Laplink's sync product will still work in the Desktop app/environment available on Intel/AMD-based Windows 8 PCs and tablets. But Microsoft won't allow the direct sale/download of non-Metro-style apps through its Windows Store, officials have said. (Desktop/legacy apps will be allowed to be listed in the Store, but not serviced and sold.)

Microsoft, Google, Apple and Amazon are the four ecosystems that independent software vendors (ISVs) need to support or they "won't exist," Koll said. But all four increasingly are restricting developers in their respective walled gardens, Koll noted.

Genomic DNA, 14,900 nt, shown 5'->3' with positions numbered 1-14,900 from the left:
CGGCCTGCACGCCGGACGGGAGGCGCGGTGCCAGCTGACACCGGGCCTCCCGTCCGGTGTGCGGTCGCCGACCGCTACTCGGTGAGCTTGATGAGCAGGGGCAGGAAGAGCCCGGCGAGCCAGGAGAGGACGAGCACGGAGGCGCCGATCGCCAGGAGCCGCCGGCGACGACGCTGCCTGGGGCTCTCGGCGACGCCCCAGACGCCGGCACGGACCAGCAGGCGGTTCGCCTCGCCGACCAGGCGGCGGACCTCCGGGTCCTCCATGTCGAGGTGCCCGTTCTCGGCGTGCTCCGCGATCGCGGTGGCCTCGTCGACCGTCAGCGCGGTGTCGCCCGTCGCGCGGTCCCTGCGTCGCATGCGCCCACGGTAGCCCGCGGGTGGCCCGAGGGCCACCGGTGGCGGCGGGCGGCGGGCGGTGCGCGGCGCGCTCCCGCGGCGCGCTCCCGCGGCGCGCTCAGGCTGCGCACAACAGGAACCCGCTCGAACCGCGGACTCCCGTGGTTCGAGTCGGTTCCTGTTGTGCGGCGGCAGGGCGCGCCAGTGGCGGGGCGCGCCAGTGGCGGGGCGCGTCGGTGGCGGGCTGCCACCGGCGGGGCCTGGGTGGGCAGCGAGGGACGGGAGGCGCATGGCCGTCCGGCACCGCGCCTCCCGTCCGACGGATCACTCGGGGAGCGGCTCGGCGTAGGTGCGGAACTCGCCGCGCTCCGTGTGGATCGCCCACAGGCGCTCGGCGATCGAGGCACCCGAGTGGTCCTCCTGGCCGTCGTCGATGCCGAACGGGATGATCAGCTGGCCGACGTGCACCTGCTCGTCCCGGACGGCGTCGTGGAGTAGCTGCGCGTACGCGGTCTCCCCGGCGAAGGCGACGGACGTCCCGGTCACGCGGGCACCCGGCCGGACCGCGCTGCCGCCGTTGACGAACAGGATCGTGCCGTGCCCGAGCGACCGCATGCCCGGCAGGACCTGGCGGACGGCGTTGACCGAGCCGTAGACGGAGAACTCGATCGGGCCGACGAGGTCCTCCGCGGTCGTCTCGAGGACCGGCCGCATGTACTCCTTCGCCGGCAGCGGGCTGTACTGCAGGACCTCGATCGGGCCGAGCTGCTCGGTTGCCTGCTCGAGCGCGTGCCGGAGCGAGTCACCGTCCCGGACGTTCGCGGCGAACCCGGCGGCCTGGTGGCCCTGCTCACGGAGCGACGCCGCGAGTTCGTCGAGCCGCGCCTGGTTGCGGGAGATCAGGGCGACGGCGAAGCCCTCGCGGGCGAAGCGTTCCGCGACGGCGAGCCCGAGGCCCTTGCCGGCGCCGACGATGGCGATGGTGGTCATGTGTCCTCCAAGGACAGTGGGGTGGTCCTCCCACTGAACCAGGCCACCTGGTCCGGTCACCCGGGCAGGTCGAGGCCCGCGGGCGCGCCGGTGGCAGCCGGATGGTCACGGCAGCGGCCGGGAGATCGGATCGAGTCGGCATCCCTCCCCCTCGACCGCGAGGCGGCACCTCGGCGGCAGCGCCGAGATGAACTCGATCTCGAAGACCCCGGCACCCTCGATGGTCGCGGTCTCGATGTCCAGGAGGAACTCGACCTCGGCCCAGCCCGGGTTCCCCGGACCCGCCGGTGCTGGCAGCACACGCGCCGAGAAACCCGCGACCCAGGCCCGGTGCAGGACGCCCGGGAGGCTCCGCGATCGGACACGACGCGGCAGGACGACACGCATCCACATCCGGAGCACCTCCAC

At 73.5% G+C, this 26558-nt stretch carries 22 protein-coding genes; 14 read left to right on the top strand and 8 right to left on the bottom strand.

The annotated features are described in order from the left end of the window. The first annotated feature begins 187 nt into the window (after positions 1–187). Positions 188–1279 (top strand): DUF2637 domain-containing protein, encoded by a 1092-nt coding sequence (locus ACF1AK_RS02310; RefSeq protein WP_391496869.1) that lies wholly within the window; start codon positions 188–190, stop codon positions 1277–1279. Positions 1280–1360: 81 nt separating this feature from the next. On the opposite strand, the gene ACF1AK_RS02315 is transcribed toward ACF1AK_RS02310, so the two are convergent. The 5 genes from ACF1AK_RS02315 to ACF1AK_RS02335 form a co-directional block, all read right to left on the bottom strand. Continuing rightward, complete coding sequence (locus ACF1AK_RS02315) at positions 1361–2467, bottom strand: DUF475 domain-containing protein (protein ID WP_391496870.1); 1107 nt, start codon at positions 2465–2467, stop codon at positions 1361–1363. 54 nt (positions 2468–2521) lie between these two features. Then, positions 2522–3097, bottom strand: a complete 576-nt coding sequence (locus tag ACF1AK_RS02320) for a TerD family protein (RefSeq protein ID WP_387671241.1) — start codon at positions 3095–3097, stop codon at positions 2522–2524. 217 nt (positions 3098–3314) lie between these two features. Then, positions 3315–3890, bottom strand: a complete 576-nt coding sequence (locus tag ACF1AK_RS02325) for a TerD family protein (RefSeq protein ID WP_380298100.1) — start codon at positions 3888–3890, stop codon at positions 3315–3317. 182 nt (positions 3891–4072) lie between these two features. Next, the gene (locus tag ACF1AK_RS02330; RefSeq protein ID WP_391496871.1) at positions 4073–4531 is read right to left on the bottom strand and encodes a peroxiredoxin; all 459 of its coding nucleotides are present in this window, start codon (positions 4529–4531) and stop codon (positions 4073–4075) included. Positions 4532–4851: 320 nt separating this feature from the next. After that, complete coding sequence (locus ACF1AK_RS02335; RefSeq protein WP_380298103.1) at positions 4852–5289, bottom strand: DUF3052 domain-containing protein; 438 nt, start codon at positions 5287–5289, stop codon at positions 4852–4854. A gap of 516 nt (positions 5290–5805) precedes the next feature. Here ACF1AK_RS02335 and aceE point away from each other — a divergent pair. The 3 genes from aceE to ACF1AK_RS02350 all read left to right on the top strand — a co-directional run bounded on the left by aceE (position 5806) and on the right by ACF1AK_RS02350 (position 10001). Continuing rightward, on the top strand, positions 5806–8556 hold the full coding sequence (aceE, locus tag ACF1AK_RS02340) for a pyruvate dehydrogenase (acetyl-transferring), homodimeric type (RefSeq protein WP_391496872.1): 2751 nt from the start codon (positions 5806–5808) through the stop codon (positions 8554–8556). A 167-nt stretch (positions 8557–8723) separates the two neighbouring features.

There is a silver lining to this Metro-style cloud for Laplink, however.

"It's good for our migration tool (PCmover) business that Microsoft is changing its operating system," Koll noted, as many of those looking to move from previous versions of Windows to Windows 8 will likely need some help.

Topics: Windows, Enterprise Software, Microsoft, Software Development

About

Mary Jo Foley has covered the tech industry for 30 years for a variety of publications, including ZDNet, eWeek and Baseline. She is the author of Microsoft 2.0: How Microsoft plans to stay relevant in the post-Gates era (John Wiley & Sons, 2008). She also is the cohost of the "Windows Weekly" podcast on the TWiT network. Got a tip? Se... Full Bio